- The Washington Times - Monday, May 17, 2004

Sri Lankan update

The new foreign minister of Sri Lanka introduced himself to President Bush’s diplomatic team and briefed them on the latest developments in the island nation’s long civil war.

Lakshman Kadirgamar told our correspondent Desikan Thirunarayanapuram that he came to Washington last week “to touch base with a friendly government” after parliamentary elections last month led to a change of government in the Indian Ocean country near the southern tip of India.

Mr. Kadirgamar met with several senior members of the Bush administration, including Secretary of State Colin L. Powell, National Security Adviser Condoleezza Rice and Deputy Secretary of State Richard Armitage.

He said the main focus of their meetings was the ongoing peace negotiations with ethnic Tamil rebels who have been fighting for greater autonomy in the northern part of the island since the 1980s. The Liberation Tigers of Tamil Eelam is on the State Department’s list of foreign terrorist organizations.

In Sri Lanka, Christina Rocca, U.S. assistant secretary of state for South Asia, assured government officials that the Bush administration supports their peace efforts but will not have any contacts with the Tigers.

“I am here to assure Sri Lankans both in and out of power that the United States and Sri Lanka have enduring bonds of friendship,” she told Sri Lanka’s Daily News over the weekend.

The Norwegian-mediated talks stalled last year because of disagreements between President Chandrika Kumaratunga of the Sri Lanka Freedom Party and former Prime Minister Ranil Wikremasinghe of the United National Party.

The new prime minister, Mahinda Rajapakse, is from the same party as the president, and Mr. Kadirgamar is confident that the peace talks will pick up the pace again. He said he opposes setting a time frame for reaching a solution because a deadline could impose excessive pressure on the parties to reach a deal.

The Wikremasinghe government was accused of making too many concessions to the Tamil rebels. Mr. Kadirgamar said the new government will ensure that Sri Lanka’s multiethnic character is respected in any deal with the Tamils.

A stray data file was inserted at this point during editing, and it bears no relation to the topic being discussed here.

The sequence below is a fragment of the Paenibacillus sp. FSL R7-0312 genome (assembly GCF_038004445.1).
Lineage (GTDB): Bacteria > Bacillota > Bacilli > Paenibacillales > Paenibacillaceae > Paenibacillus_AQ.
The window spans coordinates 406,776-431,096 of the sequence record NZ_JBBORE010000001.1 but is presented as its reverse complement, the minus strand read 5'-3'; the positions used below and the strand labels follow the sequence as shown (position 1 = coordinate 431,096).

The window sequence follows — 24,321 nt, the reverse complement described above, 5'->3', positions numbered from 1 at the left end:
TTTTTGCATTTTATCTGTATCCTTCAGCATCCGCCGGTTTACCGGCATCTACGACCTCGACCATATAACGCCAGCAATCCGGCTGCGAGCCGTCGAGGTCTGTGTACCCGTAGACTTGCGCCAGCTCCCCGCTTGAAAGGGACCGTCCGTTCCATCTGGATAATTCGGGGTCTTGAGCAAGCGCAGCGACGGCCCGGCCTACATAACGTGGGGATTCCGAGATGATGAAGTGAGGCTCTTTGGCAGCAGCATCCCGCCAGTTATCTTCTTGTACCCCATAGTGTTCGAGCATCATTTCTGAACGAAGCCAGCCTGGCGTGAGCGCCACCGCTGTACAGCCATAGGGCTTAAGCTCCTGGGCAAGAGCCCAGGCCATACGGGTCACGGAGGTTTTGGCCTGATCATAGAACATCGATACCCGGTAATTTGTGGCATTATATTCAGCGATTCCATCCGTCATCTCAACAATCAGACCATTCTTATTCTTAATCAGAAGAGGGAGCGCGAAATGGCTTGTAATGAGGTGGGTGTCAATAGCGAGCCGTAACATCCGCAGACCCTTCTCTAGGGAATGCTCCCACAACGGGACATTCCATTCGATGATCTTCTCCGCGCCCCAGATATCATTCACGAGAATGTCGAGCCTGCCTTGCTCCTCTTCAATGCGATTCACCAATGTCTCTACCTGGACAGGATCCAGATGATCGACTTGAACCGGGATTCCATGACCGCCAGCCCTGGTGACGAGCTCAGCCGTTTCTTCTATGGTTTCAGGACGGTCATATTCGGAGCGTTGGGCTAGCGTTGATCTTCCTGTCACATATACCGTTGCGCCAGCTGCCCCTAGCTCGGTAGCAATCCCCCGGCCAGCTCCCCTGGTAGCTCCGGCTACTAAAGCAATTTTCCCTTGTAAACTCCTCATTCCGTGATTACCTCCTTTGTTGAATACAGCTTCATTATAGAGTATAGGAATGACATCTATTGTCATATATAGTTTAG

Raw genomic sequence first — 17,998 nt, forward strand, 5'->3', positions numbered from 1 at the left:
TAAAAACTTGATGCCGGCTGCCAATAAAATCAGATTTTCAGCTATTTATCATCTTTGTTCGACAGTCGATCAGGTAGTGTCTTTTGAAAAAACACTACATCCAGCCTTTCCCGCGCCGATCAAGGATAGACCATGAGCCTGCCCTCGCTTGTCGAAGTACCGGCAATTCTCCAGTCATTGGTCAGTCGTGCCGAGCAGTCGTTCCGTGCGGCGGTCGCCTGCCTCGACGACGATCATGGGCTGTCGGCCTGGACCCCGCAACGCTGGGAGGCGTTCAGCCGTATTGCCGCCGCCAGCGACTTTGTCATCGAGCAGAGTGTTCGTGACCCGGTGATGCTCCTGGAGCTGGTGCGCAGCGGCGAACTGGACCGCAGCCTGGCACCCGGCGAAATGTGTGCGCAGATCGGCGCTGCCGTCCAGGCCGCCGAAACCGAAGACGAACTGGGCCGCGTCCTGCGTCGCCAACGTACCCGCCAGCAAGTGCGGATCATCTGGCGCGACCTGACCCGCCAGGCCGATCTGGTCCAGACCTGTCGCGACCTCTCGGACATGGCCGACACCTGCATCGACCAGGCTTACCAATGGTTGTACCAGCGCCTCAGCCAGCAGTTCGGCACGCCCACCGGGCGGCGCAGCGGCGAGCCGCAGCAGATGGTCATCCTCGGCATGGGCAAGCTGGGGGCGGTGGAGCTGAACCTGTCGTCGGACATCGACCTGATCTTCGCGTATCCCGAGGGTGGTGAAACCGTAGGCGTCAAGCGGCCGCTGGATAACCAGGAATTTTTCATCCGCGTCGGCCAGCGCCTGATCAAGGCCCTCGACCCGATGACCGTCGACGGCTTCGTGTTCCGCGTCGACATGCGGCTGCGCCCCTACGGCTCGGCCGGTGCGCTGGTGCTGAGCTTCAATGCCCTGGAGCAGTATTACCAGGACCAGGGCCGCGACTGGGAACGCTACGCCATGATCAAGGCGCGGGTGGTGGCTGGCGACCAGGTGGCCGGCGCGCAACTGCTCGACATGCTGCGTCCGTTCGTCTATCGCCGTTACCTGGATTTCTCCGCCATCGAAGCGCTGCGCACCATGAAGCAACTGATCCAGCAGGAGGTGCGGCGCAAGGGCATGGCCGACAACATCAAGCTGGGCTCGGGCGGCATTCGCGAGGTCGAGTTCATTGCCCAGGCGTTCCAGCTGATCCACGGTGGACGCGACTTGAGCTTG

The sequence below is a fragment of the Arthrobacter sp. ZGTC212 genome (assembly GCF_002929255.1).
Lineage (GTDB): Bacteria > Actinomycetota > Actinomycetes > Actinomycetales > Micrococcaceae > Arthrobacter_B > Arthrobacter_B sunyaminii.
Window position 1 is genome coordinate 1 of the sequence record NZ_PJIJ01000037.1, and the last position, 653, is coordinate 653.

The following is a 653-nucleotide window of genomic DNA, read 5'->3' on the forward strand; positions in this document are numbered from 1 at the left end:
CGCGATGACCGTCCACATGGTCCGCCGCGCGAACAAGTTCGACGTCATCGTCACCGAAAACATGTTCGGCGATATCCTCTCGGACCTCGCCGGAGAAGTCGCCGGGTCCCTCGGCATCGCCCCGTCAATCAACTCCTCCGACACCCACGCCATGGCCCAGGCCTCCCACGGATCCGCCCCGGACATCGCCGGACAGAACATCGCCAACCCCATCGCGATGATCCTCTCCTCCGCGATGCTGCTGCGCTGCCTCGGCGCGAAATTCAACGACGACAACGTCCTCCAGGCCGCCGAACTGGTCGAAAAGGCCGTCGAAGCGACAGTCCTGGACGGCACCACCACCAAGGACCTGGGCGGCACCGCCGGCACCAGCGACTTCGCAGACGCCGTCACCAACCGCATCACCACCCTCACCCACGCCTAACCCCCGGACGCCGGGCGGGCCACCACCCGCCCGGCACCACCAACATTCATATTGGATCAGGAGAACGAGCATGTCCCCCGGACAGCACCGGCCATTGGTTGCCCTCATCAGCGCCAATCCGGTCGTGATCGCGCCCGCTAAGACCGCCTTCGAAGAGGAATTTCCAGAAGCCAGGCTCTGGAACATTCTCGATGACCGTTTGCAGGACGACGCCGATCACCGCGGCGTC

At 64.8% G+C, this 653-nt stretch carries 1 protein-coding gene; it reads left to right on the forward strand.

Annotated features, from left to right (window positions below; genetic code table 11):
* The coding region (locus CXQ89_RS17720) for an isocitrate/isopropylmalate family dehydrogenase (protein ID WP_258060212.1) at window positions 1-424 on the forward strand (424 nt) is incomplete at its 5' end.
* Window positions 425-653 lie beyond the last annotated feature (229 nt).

“The previous government kept the [peace] process confined to a few groups,” he said.

The Buddhist Sinhalese make up 74 percent of Sri Lanka’s population of 19 million. The mostly Hindu Tamils represent 12 percent, and Muslims are about 7 percent.

Mr. Kadirgamar met a small group of correspondents in Washington on the day a dramatic election upset occurred in India, Sri Lanka’s large neighbor to the north.

The Congress party led by Sonia Gandhi emerged as the winner after the Bharatiya Janata Party-led coalition lost a majority in parliamentary elections.

Tamil Tigers were the prime suspects in the 1991 assassination of Mrs. Gandhi’s husband, former Prime Minister Rajiv Gandhi. A Congress-led government in India is expected to renew a request for the extradition of Tiger leader Vellupillai Prabhakaran to stand trial in the assassination case.

Afghan culture

Afghan Ambassador Said Tayeb Jawad is committed to revitalizing Afghanistan’s cultural heritage, as the country continues to rebuild the physical structures destroyed by the extremist Taliban regime.

“Now that we have begun rebuilding Afghanistan, nothing can serve better than art to deliver the message of unity, love and peace,” he said at a recent Afghan Embassy reception that featured thousands of years of Afghan art.

Some 500 guests admired a 17,000-year-old stone sculpture, artifacts from Greco-Buddhist styles between 200 B.C. and A.D. 400, Islamic arts and modern works, including one by a 12-year-old painter.

Call Embassy Row at 202/636-3297, fax 202/832-7278 or e-mail [email protected]om.

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